Messaging for me as an Apple-exclusive user is a worse experience because iMessage is not on Android. The logic is simple: I know so many Android users. Some who only use WhatsApp and who refuse to use FBM even. The best experience should overrule everything else, within privacy constraints, of course. I just know these folks would try iMessage and that would mean I can then message everyone I know. Not just half of whom I know. This won't happen though. For me it's too much of a dream come true to happen. I'll proceed with caution at this juncture and not get any hopes up.
    I am with you. I really do not believe the fact that you can get a full featured Messages app on Android will drive people away from Apple and to Android. I'd rather think that after a while using Messages on Android people will be less resistant to jumping over to Apple. 

    The biggest mistake would be to insist the App follow Apple design and usability guidelines if these differ from Android, and to create a less feature rich Android version. The former would be arrogant and the latter would be stupid. Most people are neither, and certainly not both. Luckily neither is Apple...
    Agree 100%.
    edited October 2016
  • Reply 48 of 56
    irelandireland Posts: 17,584member

    ireland said:
    jbdragon said:
    sog35 said:
    I'd say go for it.


    There is no real winner in the messaging App area. Google can't seem to settle on anything. iMessage is very popular on iPhones. With all that it can do now, it's the perfect time for it to come out on Android also. I think the benefits outweigh the negatives. If Apple doesn't do it, you leave it wide open for anyone and everyone else to take a huge chunk of the market. If that becomes the so called standard, that starts getting used more and more, and iMessage less and less. Android is 80% of the marketplace NOW. So just cutting out 80% of the possible users seems dumb. I don't have a iPhone because of iMessage. Having it on Android wouldn't get me to switch to Android for a long list of reasons. BBM tried to come out for everyone, but it was already dead. They waited and waited for years, and Blackberry phones as that point were almost dead and they finally decided to put BBM out on iOS and Android, and by that point it was to late. Look, Who uses it now? I sure don't. I don't think many do. There's zero reason to. I hate having to resort to 3rd party texting app's because iMessage is not out on Android!!! That's Apple basically forcing iPhone users to use some other 3rd party app for texting. How is that good for Apple?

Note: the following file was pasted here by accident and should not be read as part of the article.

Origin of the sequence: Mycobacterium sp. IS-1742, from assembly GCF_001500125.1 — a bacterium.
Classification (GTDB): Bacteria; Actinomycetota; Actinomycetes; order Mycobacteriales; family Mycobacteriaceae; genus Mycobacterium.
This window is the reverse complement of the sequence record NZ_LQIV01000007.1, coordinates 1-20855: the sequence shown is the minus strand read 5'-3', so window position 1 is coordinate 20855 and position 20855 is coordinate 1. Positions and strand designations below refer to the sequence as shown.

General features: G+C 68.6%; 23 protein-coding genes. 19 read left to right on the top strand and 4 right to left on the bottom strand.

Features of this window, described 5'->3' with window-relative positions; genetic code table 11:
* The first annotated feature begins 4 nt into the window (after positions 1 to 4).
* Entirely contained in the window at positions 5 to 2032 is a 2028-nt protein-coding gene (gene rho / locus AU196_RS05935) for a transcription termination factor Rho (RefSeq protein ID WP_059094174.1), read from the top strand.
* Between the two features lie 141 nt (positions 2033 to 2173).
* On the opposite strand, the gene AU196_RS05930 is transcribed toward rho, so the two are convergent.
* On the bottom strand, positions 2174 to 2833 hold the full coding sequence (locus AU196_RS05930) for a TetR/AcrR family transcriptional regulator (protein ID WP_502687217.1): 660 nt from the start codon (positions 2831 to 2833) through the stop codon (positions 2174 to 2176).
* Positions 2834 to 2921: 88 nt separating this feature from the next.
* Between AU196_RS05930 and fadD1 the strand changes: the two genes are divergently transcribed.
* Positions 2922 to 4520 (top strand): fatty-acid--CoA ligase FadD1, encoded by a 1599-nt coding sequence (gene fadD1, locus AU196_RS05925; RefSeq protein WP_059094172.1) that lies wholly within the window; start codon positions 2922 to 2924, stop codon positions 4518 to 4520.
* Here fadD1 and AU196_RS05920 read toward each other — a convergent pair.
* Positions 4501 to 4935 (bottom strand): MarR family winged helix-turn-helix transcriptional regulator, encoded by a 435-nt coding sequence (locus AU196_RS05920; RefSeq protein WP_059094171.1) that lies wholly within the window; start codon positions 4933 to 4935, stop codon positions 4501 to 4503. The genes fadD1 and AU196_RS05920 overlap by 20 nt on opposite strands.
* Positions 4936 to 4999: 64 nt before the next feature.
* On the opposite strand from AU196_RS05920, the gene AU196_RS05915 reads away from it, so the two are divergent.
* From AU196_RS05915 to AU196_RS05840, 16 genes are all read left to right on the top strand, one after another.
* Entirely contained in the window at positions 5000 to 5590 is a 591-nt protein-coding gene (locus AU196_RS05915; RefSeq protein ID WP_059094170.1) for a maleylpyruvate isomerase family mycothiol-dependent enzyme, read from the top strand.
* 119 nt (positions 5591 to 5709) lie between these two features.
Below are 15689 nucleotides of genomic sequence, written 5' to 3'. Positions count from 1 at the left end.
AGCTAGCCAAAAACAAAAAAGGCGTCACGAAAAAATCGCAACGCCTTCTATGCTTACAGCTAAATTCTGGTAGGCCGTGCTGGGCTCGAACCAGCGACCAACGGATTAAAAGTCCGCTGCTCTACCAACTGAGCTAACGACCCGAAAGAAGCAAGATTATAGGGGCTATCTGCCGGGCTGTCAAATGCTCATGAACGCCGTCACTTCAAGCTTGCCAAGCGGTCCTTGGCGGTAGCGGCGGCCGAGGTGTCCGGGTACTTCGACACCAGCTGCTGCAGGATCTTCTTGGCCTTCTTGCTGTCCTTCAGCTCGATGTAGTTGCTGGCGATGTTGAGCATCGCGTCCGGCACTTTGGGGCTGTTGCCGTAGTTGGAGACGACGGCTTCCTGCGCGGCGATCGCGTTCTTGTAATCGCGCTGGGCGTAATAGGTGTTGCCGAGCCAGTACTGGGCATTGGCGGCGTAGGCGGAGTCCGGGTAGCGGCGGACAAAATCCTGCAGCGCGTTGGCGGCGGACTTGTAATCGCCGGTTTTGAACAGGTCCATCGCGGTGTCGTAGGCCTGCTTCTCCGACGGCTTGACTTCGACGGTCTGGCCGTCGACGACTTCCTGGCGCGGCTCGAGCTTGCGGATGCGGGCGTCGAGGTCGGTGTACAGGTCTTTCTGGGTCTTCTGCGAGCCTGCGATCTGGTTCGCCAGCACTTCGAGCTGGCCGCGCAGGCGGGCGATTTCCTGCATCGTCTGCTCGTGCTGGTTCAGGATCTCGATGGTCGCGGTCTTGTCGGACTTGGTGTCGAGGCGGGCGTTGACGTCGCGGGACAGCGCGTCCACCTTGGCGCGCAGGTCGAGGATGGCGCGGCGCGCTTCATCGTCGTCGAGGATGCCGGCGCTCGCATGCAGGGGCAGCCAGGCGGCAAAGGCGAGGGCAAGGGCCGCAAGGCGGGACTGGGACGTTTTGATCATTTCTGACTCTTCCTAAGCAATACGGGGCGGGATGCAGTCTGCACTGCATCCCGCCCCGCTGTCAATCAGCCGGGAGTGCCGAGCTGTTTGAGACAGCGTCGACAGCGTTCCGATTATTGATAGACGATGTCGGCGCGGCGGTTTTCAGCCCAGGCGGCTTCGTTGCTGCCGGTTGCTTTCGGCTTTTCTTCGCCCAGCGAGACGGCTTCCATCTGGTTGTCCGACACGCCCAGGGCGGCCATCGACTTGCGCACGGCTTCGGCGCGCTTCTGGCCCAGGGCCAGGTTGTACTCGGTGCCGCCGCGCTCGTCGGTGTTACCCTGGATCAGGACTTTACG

Put iMessage on Android and I guarantee you will see a drop in iPhone sales.
    You guarantee it? Total hogwash. You cannot guarantee anything of the sort.
    I'd put money on it.
    I don't need you to. I just hope they bring it to Android so we can all see how it goes. You're predicting a drop in iPhone sales if this happens. So we'll say calendar year 2016 vs 2017 and Apple release iMessage for Android in December or Jan. Let's see if this happens. I guarantee nothing, but I'm thinking sales won't drop.
    edited October 2016
  • Reply 49 of 56
    irelandireland Posts: 17,584member

    cropr said:
    igorsky said:
    jbdragon said:
    sog35 said:
    I'd say go for it.


    There is no real winner in the messaging App area.
    iMessage is the real winner; has been since it was first released. Just ask Google about their 8 failed attempts at replicating it.